One at a time I live in both worlds, daily. Thus, my full-time “job” represents paid training for my career objectives and interests; my sales position allows me to build my business knowledge and savvy so I can implement successful practices into my own consulting business. Here are the most important lessons I have learned:
1) Don’t straddle the fence: commit fully to one thing at a time and learn as much as you can for as long as you can or want to; if you are on the clock for your employer work smart to capitalize on the time you have to receive compensation for your training.
2) It’s just a job: an employer can give you a job but it is up to you to make a career that capitalizes on your skills and abilities. From this vantage point, one should work a “job” that better equips them to excel in accomplishing long-term career objectives.
3) Stop “Hoping” and quit “Trying”: I have found “try” and “hope” to be the most overused words when it comes to things one can control through action. Ultimately, in business and in life, “do” what you must and “prepare” for the desired outcomes.
4) Don’t Compete… Excel: competition involves comparison; excellence becomes an internal battle that effectively exploits a competitive advantage. As an employee or entrepreneur it is important to identify the areas where you are exemplary and operate in this space while developing other competencies.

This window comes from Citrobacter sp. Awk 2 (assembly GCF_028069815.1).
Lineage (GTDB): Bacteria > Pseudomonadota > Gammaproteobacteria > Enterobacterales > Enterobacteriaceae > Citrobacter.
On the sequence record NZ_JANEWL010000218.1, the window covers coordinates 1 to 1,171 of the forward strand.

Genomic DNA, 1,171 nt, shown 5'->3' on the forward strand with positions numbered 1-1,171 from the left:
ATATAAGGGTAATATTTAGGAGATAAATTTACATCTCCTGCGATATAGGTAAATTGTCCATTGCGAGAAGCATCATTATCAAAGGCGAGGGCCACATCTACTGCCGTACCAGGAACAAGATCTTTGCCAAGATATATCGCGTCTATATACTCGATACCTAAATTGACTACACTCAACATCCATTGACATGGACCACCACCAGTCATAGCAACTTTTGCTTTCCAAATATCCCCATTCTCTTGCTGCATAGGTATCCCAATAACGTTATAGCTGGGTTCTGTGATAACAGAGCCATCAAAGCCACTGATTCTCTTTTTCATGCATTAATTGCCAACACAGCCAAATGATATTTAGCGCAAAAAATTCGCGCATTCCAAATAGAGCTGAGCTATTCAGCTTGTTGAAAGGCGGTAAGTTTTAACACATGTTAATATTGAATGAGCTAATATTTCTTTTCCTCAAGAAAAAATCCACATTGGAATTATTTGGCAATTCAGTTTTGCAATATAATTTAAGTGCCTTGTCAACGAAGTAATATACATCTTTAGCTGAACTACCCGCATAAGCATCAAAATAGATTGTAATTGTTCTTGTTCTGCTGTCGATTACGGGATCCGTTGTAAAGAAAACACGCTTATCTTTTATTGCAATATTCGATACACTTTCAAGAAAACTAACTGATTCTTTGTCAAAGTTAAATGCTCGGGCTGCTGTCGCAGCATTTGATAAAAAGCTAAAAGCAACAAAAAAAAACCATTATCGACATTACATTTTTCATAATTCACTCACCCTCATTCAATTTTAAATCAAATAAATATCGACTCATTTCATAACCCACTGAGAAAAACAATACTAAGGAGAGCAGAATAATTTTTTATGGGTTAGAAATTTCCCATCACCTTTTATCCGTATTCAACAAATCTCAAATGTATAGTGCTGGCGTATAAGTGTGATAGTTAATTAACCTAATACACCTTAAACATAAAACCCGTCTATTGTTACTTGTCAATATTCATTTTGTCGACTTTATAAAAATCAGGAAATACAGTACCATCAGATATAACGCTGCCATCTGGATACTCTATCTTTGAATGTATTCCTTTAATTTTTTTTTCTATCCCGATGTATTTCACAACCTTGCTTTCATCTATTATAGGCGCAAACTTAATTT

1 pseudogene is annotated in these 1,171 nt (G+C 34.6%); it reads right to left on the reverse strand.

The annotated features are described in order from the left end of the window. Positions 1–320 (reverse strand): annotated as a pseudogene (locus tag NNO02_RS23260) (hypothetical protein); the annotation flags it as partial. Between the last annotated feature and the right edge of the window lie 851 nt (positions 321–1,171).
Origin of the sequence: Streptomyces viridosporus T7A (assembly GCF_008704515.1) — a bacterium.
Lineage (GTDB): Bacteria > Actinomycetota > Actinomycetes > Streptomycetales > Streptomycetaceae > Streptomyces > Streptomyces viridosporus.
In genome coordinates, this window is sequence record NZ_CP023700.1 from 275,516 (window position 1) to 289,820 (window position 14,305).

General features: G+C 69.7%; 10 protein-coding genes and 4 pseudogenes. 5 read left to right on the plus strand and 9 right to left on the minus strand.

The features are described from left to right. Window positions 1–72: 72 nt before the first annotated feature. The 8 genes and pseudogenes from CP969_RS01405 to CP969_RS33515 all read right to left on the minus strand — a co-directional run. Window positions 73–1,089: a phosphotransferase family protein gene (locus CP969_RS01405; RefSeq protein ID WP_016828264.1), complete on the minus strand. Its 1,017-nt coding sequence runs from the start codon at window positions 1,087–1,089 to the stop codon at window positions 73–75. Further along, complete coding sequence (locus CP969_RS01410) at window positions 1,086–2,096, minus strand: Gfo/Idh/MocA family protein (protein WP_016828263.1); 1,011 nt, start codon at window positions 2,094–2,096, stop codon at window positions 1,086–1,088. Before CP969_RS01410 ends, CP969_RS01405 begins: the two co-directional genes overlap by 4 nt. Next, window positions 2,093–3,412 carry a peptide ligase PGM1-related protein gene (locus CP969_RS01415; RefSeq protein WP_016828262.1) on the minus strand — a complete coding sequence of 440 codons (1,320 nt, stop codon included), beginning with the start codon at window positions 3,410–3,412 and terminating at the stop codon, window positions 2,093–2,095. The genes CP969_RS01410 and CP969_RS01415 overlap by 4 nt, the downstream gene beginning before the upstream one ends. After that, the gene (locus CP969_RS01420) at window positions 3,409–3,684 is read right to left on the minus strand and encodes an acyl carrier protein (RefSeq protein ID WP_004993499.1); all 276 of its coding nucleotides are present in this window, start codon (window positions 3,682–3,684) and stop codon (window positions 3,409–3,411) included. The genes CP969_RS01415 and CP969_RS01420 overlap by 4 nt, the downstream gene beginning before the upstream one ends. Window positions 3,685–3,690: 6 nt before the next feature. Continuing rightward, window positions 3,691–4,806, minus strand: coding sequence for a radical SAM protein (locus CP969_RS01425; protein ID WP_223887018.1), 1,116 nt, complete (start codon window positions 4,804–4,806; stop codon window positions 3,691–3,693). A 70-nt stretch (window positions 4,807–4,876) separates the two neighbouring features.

5) Don’t Worry About Price: whether you work for an employer or own your business, your key focus is to bring value.
6) Fear is your Compass: allow your mind to work in a manner that propels you towards your future desired state. If there is something that you fear and it is holding you from your potential, attack this fear head on with the end result in mind.
Many have paid money to demonstrate an ability to learn and process information in the academic setting. Once we earn a degree or two, we go to work for an employer that quantifies our value through offering us an annual salary. As we grow into our roles, we adapt our thinking and our mindset for three main reasons: a. there are limited opportunities as we climb the corporate ladder; b. there is not enough money to warrant patiently waiting the climb; c. there is no guarantee we will even be on the ladder! Embracing a job generally entails embracing vulnerability.
Employees report to a manager and become an interchangeable part. Entrepreneurs establish a system that shares products and services to interested clients; they hire employees (interchangeable parts) and report to as many customers or clients as they choose to. By now you should understand why I asked you not to be realistic, as technology affords us the ability to impact and influence the masses. If you cannot guarantee that your job will always be available or that you will even want it in the future, what alternatives are you seeking that will allow you to be a long-term solution? What do you want your compensation to look like in the future? What’s your purpose? Again, I am not asking what you do. But really, how do you bring unique value to others?
Before you sell, promote, or represent anything, you must first sell, promote, and represent yourself. Why wait? The time for you to explore your passions and cash in on your paid training is now.
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Thank you, John Cerasani